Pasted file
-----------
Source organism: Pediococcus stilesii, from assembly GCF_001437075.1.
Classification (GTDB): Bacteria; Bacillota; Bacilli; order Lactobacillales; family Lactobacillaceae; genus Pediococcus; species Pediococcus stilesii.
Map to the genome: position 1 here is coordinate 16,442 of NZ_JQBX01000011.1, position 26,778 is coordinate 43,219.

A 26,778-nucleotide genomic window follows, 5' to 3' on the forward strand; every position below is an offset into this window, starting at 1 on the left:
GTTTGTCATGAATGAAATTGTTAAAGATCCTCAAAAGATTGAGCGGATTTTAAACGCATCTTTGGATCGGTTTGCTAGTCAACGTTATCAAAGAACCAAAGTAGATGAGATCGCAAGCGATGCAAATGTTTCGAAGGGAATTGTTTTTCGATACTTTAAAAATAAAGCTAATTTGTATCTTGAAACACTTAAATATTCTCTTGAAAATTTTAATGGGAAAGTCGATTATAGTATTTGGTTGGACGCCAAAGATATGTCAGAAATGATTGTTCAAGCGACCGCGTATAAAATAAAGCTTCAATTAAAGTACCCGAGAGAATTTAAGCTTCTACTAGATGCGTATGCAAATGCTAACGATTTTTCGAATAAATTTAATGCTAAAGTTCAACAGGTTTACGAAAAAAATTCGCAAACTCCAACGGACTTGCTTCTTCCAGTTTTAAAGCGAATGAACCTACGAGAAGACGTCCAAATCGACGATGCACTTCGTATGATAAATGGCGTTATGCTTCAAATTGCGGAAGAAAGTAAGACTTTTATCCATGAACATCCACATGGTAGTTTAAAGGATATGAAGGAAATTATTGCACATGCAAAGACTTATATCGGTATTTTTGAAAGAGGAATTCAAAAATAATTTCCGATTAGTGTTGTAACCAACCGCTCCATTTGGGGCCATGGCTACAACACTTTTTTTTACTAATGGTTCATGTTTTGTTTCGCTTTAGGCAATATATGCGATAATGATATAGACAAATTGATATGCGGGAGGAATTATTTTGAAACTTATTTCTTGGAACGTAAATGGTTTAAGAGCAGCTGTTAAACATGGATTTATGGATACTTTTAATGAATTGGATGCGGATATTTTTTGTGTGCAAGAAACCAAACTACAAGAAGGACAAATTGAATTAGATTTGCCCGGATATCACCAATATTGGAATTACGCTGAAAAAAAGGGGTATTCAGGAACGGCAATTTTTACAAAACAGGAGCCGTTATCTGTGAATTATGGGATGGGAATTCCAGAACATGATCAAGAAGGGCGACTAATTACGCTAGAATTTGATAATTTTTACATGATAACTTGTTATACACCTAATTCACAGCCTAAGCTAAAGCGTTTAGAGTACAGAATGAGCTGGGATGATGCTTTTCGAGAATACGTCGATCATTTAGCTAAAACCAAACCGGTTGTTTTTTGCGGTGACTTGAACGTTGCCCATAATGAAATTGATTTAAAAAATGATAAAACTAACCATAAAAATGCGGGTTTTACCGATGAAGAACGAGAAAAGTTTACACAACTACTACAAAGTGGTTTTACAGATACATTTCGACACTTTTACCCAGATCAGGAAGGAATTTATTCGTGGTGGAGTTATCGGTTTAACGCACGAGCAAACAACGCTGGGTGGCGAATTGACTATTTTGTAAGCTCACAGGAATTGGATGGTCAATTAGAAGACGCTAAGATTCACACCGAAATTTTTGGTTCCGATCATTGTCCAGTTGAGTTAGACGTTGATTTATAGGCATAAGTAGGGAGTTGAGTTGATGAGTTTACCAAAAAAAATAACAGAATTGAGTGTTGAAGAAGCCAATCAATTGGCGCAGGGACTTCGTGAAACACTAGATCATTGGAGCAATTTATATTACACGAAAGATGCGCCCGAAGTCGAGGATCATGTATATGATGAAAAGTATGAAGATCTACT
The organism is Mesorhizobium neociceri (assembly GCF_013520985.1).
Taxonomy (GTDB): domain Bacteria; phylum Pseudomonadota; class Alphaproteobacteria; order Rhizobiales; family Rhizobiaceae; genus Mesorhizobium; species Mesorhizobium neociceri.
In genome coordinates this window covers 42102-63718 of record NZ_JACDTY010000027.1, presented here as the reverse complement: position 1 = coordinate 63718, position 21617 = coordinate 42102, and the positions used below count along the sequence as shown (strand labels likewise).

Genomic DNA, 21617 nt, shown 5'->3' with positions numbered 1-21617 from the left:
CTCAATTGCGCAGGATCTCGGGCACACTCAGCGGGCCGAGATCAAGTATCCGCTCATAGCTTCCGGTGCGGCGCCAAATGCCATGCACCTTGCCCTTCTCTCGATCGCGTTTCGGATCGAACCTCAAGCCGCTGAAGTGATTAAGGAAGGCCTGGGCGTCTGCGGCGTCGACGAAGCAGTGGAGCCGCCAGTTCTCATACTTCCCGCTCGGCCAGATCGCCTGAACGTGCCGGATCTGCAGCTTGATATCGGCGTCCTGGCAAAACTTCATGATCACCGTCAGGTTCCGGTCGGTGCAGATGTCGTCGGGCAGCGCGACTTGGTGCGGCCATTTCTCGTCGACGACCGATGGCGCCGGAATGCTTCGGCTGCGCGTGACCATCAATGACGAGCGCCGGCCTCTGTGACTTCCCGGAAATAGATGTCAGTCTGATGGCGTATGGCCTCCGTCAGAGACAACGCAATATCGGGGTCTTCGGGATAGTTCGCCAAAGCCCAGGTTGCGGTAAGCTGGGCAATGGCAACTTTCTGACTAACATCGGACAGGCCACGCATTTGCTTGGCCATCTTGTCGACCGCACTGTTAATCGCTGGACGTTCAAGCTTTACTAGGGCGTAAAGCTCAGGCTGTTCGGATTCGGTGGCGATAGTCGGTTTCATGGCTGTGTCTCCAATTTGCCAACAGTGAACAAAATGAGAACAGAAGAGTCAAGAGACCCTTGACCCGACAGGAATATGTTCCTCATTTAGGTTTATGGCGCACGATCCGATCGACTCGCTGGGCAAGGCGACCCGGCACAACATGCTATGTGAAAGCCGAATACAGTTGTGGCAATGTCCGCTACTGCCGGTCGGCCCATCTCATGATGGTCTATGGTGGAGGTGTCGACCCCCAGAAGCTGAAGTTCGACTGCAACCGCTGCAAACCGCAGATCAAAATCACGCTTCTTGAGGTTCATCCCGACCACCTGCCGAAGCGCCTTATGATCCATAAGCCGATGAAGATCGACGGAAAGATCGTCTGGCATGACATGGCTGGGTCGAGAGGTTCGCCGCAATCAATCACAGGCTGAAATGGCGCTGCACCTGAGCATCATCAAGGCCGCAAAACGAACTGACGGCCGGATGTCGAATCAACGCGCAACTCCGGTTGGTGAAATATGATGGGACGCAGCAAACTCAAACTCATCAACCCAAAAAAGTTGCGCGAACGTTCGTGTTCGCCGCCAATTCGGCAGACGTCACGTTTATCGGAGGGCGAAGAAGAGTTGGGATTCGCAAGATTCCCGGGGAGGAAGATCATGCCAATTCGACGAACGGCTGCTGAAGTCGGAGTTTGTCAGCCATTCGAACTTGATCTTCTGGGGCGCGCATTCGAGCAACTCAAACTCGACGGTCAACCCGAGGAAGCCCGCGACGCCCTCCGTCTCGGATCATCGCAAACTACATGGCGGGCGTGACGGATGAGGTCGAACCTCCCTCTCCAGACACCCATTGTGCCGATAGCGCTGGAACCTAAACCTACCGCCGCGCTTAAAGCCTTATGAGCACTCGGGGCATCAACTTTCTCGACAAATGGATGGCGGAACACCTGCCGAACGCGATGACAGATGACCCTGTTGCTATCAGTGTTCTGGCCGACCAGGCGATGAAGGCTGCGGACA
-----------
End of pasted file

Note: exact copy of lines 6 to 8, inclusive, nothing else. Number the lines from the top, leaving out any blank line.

The organism is Mesorhizobium neociceri (assembly GCF_013520985.1).
Taxonomy (GTDB): domain Bacteria; phylum Pseudomonadota; class Alphaproteobacteria; order Rhizobiales; family Rhizobiaceae; genus Mesorhizobium; species Mesorhizobium neociceri.
In genome coordinates this window covers 42102-63718 of record NZ_JACDTY010000027.1, presented here as the reverse complement: position 1 = coordinate 63718, position 21617 = coordinate 42102, and the positions used below count along the sequence as shown (strand labels likewise).